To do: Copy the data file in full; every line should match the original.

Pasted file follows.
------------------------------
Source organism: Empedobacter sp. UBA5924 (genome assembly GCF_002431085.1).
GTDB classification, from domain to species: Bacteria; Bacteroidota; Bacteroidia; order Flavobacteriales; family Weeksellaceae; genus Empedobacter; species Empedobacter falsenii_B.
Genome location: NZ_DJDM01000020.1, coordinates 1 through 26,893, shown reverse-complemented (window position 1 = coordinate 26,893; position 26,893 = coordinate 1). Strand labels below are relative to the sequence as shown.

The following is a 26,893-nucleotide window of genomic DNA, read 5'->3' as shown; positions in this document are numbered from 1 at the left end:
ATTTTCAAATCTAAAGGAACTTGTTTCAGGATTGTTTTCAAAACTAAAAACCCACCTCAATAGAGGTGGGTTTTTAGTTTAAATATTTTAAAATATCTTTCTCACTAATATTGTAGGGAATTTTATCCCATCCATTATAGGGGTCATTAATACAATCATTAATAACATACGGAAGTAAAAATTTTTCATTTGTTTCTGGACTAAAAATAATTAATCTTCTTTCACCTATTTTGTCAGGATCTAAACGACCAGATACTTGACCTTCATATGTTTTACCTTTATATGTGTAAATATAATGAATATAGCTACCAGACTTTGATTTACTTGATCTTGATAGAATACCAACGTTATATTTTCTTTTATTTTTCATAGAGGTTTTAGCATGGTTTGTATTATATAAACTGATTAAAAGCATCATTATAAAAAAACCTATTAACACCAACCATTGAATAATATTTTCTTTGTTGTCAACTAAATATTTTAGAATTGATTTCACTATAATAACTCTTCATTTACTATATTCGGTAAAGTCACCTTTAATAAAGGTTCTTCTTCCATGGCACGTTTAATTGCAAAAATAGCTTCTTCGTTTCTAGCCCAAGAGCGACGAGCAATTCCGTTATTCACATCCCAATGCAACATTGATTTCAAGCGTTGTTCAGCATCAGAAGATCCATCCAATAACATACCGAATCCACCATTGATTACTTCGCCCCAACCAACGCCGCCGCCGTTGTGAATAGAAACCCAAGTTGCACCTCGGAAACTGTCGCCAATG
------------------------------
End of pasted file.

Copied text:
Source organism: Empedobacter sp. UBA5924 (genome assembly GCF_002431085.1).
GTDB classification, from domain to species: Bacteria; Bacteroidota; Bacteroidia; order Flavobacteriales; family Weeksellaceae; genus Empedobacter; species Empedobacter falsenii_B.
Genome location: NZ_DJDM01000020.1, coordinates 1 through 26,893, shown reverse-complemented (window position 1 = coordinate 26,893; position 26,893 = coordinate 1). Strand labels below are relative to the sequence as shown.

The following is a 26,893-nucleotide window of genomic DNA, read 5'->3' as shown; positions in this document are numbered from 1 at the left end:
ATTTTCAAATCTAAAGGAACTTGTTTCAGGATTGTTTTCAAAACTAAAAACCCACCTCAATAGAGGTGGGTTTTTAGTTTAAATATTTTAAAATATCTTTCTCACTAATATTGTAGGGAATTTTATCCCATCCATTATAGGGGTCATTAATACAATCATTAATAACATACGGAAGTAAAAATTTTTCATTTGTTTCTGGACTAAAAATAATTAATCTTCTTTCACCTATTTTGTCAGGATCTAAACGACCAGATACTTGACCTTCATATGTTTTACCTTTATATGTGTAAATATAATGAATATAGCTACCAGACTTTGATTTACTTGATCTTGATAGAATACCAACGTTATATTTTCTTTTATTTTTCATAGAGGTTTTAGCATGGTTTGTATTATATAAACTGATTAAAAGCATCATTATAAAAAAACCTATTAACACCAACCATTGAATAATATTTTCTTTGTTGTCAACTAAATATTTTAGAATTGATTTCACTATAATAACTCTTCATTTACTATATTCGGTAAAGTCACCTTTAATAAAGGTTCTTCTTCCATGGCACGTTTAATTGCAAAAATAGCTTCTTCGTTTCTAGCCCAAGAGCGACGAGCAATTCCGTTATTCACATCCCAATGCAACATTGATTTCAAGCGTTGTTCAGCATCAGAAGATCCATCCAATAACATACCGAATCCACCATTGATTACTTCGCCCCAACCAACGCCGCCGCCGTTGTGAATAGAAACCCAAGTTGCACCTCGGAAACTGTCGCCAATG